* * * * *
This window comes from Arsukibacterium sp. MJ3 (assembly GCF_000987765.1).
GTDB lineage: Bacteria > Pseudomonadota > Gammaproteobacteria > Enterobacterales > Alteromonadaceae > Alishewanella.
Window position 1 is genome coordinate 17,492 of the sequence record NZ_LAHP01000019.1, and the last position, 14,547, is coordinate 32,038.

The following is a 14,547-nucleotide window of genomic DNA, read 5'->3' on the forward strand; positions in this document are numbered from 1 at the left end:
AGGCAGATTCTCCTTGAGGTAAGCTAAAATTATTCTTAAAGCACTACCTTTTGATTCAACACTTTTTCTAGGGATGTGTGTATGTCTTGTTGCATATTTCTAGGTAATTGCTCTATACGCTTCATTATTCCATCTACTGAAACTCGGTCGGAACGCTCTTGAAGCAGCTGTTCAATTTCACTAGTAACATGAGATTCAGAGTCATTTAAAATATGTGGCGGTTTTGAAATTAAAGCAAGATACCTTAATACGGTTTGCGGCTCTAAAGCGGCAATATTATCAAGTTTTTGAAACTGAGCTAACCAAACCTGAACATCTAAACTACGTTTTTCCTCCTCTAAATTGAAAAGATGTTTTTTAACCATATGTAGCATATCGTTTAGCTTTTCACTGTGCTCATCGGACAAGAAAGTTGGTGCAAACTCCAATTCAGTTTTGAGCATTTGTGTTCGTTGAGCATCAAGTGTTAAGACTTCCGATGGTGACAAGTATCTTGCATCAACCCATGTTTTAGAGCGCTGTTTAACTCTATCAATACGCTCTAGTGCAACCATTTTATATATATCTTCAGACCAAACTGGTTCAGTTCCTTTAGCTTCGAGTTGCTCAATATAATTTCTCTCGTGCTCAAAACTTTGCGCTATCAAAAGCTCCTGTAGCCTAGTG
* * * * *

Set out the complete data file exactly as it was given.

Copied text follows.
This window comes from Arsukibacterium sp. MJ3 (assembly GCF_000987765.1).
GTDB lineage: Bacteria > Pseudomonadota > Gammaproteobacteria > Enterobacterales > Alteromonadaceae > Alishewanella.
Window position 1 is genome coordinate 17,492 of the sequence record NZ_LAHP01000019.1, and the last position, 14,547, is coordinate 32,038.

The following is a 14,547-nucleotide window of genomic DNA, read 5'->3' on the forward strand; positions in this document are numbered from 1 at the left end:
AGGCAGATTCTCCTTGAGGTAAGCTAAAATTATTCTTAAAGCACTACCTTTTGATTCAACACTTTTTCTAGGGATGTGTGTATGTCTTGTTGCATATTTCTAGGTAATTGCTCTATACGCTTCATTATTCCATCTACTGAAACTCGGTCGGAACGCTCTTGAAGCAGCTGTTCAATTTCACTAGTAACATGAGATTCAGAGTCATTTAAAATATGTGGCGGTTTTGAAATTAAAGCAAGATACCTTAATACGGTTTGCGGCTCTAAAGCGGCAATATTATCAAGTTTTTGAAACTGAGCTAACCAAACCTGAACATCTAAACTACGTTTTTCCTCCTCTAAATTGAAAAGATGTTTTTTAACCATATGTAGCATATCGTTTAGCTTTTCACTGTGCTCATCGGACAAGAAAGTTGGTGCAAACTCCAATTCAGTTTTGAGCATTTGTGTTCGTTGAGCATCAAGTGTTAAGACTTCCGATGGTGACAAGTATCTTGCATCAACCCATGTTTTAGAGCGCTGTTTAACTCTATCAATACGCTCTAGTGCAACCATTTTATATATATCTTCAGACCAAACTGGTTCAGTTCCTTTAGCTTCGAGTTGCTCAATATAATTTCTCTCGTGCTCAAAACTTTGCGCTATCAAAAGCTCCTGTAGCCTAGTG